Leopold Quint: The mystery of his fate.

My late grandmother Annie Freedman (born 1885 Pikeliai, Lithunia; died 1967 Melbourne, Australia) told me that her younger brother Leib/Leopold Kvint returned to Lithuania from England in order to marry. I have a photo of him and his wife taken in Kursenai in 1928.

My grandmother told me that her brother moved to Riga and was killed on the first day of the German occupation of the city. She believed that Leopold's wife and children were killed subsequently. She did not recall the name of her brother's wife or children.

For over 40 years I have been seeking evidence as to my great-uncle's fate.

Recently I received a prompt reply from The International Tracing Service at Bad Arolsen, Germanyinforming me that they had no record of him.

An on-line database "Victims of Political Terror in the USSR" http://www.lists.memo.ru/index11.htm includes

"Leopold Yudelevich Kvint, born 1888 in Lithuania, Jewish, without specialoccupation, lived in Orlov, convicted 15.01.1944 by a special committee ofthe NKVD under law 58.10 and sentenced to 5 years deprivation of freedom. Rehabilitated 07.04.1961. Source: Kniga Pamyati (Memorial Book) of Kirov Oblast."

As my great-grandfather's name was Yoel-Yehudah (Yudel), and my greatuncle was aged 16 according to a Hamburg Passenger list from 1903 en-route to London(therefore born about 1887), and was born in Lithuania, then I believe that the above was indeed my long-looked-for great-uncle Leib or Leopold Kvint.

My grandmother told me that he reurned to Lithuania to marry and Latvian records include his marriage in 1923 in Kursenai to Sare Luriye.

What I do not understand is why my grandmother thought he had perished in1941, how he survived, what he was doing between 1941 and his arrest in1944, why he was arrested in Orlov, was he alive when he was "rehabilitated", and what then became of him (if he survived his imprisonment) !

I have studied various sources for the period, but fail to understand why he and many other Jews were arrested in 1944 by the NKVD, that is after theGermans had been defeated in the USSR.

Details of the period are to be found on "Gulag during World War II" at http://en.wikipedia.org/wiki/Gulag and details of the Penal Code of theRSFSR at http://www.cyberussr.com/rus/uk58-e.html#58-1a give the following information:

"Article 58 of the Russian SFSR Penal Code was put in force on February 25,1927 to arrest those suspected of counter-revolutionary activities.Sentences were long, up to 25 years, and frequently extended indefinitely without trial or consultation. Inmates under Article 58 were known as"politichesky" as opposed to common criminals, "ugolovnik". Upon release, the prisoner would typically be sent into an exile within Russia without the right to settle closer than 100 km from large cities.Section 10 of Article 58 made "propaganda and agitation against the Soviet Union" a triable offence, whilst section 12 allowed for onlookers to be prosecuted for not reporting instances of section 10. In effect, Article 58was carte blanche for the secret police to arrest and imprison anyone deemed suspicious, making for its use as a political weapon. A person could be framed: The latter would arrange an "anti-Soviet" incident in the person's presence and then try the person for it. If the person pleaded innocence, not having reported the incident would also make them liable to imprisonment. During and after World War II, Article 58 was used to imprison many returned Soviet prisoners of war on the grounds that their capture and detainment by the Axis Powers during the war was proof that they did not fight to thedeath and were therefore anti-Soviet."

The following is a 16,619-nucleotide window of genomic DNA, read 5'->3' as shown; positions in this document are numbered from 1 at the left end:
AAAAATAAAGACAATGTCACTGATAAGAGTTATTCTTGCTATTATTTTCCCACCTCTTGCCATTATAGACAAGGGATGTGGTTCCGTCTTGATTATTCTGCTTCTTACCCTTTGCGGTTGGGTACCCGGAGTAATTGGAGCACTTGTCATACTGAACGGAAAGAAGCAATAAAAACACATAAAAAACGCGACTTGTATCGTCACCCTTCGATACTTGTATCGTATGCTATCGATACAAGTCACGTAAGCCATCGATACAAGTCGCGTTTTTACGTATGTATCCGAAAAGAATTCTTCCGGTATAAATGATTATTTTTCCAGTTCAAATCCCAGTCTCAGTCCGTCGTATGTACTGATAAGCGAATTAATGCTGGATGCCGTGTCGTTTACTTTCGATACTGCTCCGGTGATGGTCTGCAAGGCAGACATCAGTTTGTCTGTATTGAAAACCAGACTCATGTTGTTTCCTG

The fate of Leopold Quint remains a mystery.

Yoel of Brisk

Research to establish identity of Yoel of Brisk (Brest)

Chaim Freedman, February, 2008

Enquiry from Nancy Holden (December 2007):

Can you recommend a way to find out more about Joel of Brest who married oneof Yom Tov Lipman Heller's daughters?

“Yahrzeit letter which surfaced in South Africa, Israel and Canada...the originator gives the first mention of the manuscript "Chemdat Yamim" by Eliezer son of Jacov of Slonim, published 1807. And the Dedication page of the manuscript itself. Three editions of this manuscript have been located, one at the British Museum Library, another at the Widener Library at Harvard University and all five of his works at Yeshiva University in New York (four unpublished).

My ancestor, Eliezer Kaler of Amstibava (Mscibow), Belarus, (born 1749) wasmarried to Friedel (born 1759) the daughter of a Moses (lineage unknown) andMiriam (name according to 1784 GDL for Mscibow). Miriam was the daughter of Moses of Copenhagen and the daughter of SolomonZalman (her name unknown). The other daughter of Solomon Zalman was Estherwho was to married Ezekiel Katzenellenpogen (author of "Kenesset Yezekiel".Chief Rabbi of Hamburg, ABD of Altona,Hamburg and Wandsbeck) as listed inRosenstein's "These are the Generations") and Solomon Zalman was the son ofJoel of Brest-Litovsk.The father of Moses of Copenhagen was "Rosh Josef" who was married toDevora, daughter of Moses of Vilna. And he "Rosh Josef" (Josef ben JacobJoshua of Pinchow) was a grandson (most likely great grandson) document says"necad" of Jacob Polak of Krakow (died 1552).These documents say Joel of Brest was descended from Yom Tov. One translatorsays Solomon Zalman was known as "the great traveler" but I have not seenthat anywhere else.Another translator translates from the Dedication paragraph of "ChemdatYamin" "an uncle of Friedel, Jacob son of Benjamin of Grodno, supportedEliezer and Friedel while Eliezer wrote his manuscript "Sha'ar HaDerushimChemdat Yamim."